SEATTLE — As former Starbucks CEO Howard Schultz is “seriously thinking” about a run for president in 2020, he explained in an exclusive interview with KING 5 why he would run as an independent and addressed concerns about splitting the Democratic vote.
“Nobody wants to see Donald Trump removed from office more than me; I will not be a spoiler,” Schultz said.
Schultz, who has never run for political office, stopped in Seattle on Thursday as part of his cross-country tour to promote his new book, From the Ground Up: A Journey to Reimagine the Promise of America.
The businessman has faced backlash from Democrats who worry he will draw votes away from a potential Democratic nominee, allowing for a second term in office for President Donald Trump. Washington State Democratic Party Chair Tina Podlodowski said last week she invited Schultz to talk about a presidential run, and if he’s a lifelong Democrat then he should run as a Democrat.
However, Schultz said he wasn’t completely on board with policy proposed by the Democrats, which drove him to run as an independent.
“What people are suggesting on the far left – and that’s why I can’t run as a Democrat – is free college tuition, a free government job for everybody, a $32 trillion proposal on free Medicare for everybody,” Schultz said. “It just doesn’t work.”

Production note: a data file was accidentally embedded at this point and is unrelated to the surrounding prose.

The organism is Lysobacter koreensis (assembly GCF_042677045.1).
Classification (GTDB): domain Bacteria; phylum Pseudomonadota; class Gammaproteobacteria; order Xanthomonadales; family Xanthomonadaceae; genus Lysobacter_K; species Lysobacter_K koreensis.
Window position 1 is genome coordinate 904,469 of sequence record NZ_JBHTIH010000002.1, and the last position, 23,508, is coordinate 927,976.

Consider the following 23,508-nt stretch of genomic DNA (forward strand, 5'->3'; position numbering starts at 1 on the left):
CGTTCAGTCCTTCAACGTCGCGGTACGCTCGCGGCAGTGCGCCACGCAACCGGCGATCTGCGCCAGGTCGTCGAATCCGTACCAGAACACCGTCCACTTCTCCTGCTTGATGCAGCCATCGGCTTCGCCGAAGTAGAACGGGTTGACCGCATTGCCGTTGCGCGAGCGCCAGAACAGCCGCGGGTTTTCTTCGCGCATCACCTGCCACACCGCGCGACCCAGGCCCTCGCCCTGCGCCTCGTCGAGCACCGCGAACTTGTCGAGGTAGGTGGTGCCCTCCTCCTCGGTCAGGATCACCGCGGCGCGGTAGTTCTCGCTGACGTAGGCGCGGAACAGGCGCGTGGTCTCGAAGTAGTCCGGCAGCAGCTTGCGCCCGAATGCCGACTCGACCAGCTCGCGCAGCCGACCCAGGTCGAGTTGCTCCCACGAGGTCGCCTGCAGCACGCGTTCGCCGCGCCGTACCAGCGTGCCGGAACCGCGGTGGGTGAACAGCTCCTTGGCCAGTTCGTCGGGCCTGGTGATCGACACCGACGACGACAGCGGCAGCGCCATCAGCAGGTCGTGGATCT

Schultz also disputed he would split the vote, citing numbers that 42 percent of the American electorate identify as an independent. He argued that running as an independent would offer the best chance at ousting Trump from the White House.
“I strongly believe there are lifelong Republicans who don’t want to vote for Donald Trump for re-election but will not vote for a progressive, left-minded, liberal Democrat,” Schultz said.
On the issues, Schultz stressed that he wasn’t just walking the party line for either group, using immigration and the border wall debate as a classic example.
Schultz said he agreed with Republicans that stronger border security was important, but added that what the country's needs is not just a physical wall but to leverage technology “to prevent bad people from coming into this country.” He also said he stood with DREAMers, or people who were brought to the U.S. illegally as children, and that they should become citizens.
“This is the proxy for why I am here today,” Schultz said.
On healthcare, Schultz said the Affordable Care Act was the right thing to expand healthcare but acknowledged there were still areas that needed adjustment. As the former CEO of Starbucks, which offers healthcare to part-time and full-time employees, he also thought there was an opportunity to expand care through the private sector.
“Corporations in America need to have more skin in the game,” he said.
On gun policy, Schultz said he supports the Second Amendment but questioned whether “weapons of war” should be accessible to citizens.
“I think the question we should ask ourselves is what kind of country do we want to live in, and should weapons of war be part of our society?” Schultz said. “I think not.”